Nye argues for smart, soft power

Joseph Nye, assistant secretary of state for the Bill Clinton administration, delivered a speech on foreign policy at the Sanford School Tuesday.
Joseph Nye, assistant secretary of state for the Bill Clinton administration, delivered a speech on foreign policy at the Sanford School Tuesday.

Soft power may be Joseph Nye’s coinage, but smart power is America’s calling.

In a speech at the Sanford School of Public Policy Tuesday evening, Joseph Nye, former assistant secretary of defense for the Bill Clinton administration, spoke to dozens of students and faculty. Nye, who was also dean of Harvard University’s Kennedy School of Government, developed the theory of soft power in the 1980s. He is considered among the most influential international relations scholars alive today.

Soft power uses tools including culture, values and policy in diplomacy.

President Barack Obama’s administration has made soft power a large part of American foreign policy. Nye said America, going forward, must use “smart power,” combining diplomatic and policy measures with the use of force and coercion in its strategy abroad.

Nye said he believes that the Obama administration has not yet articulated a grand strategy for foreign policy, but has taken steps toward renewing the use of soft power. In Afghanistan, for example, Nye said America’s military leaders are focused on a different approach.

“We are less worried about how many of the Taliban we kill... and more so about how many of the civilians we attract and convert,” he said.

The U.S. still has far to go, however, because today’s public diplomacy budget is $2 billion, compared to a $700 billion budget for defense, he noted.

One of the major forces that will impact the expanding role of soft power in the future is the rise of an information age. When an audience member asked about the exit of Google from China, Nye said it was an intriguing situation.

“It was a case where foreign policy was made by a multinational corporation,” Nye said.

Nye added that today’s administration is taking the right steps to adapt, but noted in an interview after the event that the U.S. needs to improve its peer-to-peer communications.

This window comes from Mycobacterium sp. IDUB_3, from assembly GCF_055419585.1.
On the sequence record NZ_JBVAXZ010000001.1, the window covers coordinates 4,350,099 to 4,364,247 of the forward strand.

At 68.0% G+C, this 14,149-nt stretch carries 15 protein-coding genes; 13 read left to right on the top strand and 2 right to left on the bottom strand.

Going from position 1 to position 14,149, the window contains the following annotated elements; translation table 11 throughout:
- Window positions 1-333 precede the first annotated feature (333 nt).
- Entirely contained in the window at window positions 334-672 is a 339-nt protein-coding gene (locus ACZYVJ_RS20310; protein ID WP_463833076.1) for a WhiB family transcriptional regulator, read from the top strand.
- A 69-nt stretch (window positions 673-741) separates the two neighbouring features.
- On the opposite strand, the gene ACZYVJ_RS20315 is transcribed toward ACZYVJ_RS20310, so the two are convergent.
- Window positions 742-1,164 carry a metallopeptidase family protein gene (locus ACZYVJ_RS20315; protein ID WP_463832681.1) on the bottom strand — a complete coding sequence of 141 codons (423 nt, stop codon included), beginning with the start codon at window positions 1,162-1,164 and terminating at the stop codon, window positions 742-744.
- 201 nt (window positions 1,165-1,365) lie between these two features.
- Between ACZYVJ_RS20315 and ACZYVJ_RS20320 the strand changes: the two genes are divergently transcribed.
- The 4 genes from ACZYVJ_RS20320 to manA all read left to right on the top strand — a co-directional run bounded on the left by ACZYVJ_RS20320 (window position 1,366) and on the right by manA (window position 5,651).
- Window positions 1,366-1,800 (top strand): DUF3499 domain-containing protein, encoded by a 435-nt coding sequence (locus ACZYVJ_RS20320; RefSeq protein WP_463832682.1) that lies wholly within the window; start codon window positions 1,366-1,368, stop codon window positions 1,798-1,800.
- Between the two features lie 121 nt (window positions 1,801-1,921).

Audience members asked several questions about the rise of China. Nye’s response was that China is certainly a growing force, but its soft power influence depends on whether it “loosens up” and becomes more open to outside media and information.

Russia was another country that Nye described as not using its soft power potential. In contrast, he said other rising powers like India have gained a large amount of soft power because they are more open. Nye cited Bollywood, the Indian Hollywood, as an example of a cultural institution greatly increasing India’s influence abroad.

One audience member asked Nye if he thought domestic policy will have an impact on policy abroad. Nye responded with the example of Tuesday’s health care bill. He said that regardless of opinions on the bill’s content, just the fact that a bill was passed through the gridlock of Congress has a large impact on views of America abroad.

The packed Fleishman Commons were a testament to Nye’s reputation. Freshman Ishita Chordia, a policy debater throughout high school, attended the Tuesday event.

“It was amazing to be able to see someone you read about in books actually voice his opinions in real life,” she said.

 Freshman Alessandro Recchia also said he was impressed by the speech.

“What was most striking was the importance he placed on the role of diplomacy and tact as opposed to military force,” he said.

In closing, Nye suggested that America should perhaps look toward a new foreign policy narrative. The U.S. should not just focus on making a world safe for democracy, but “making the world safe for diversity.”


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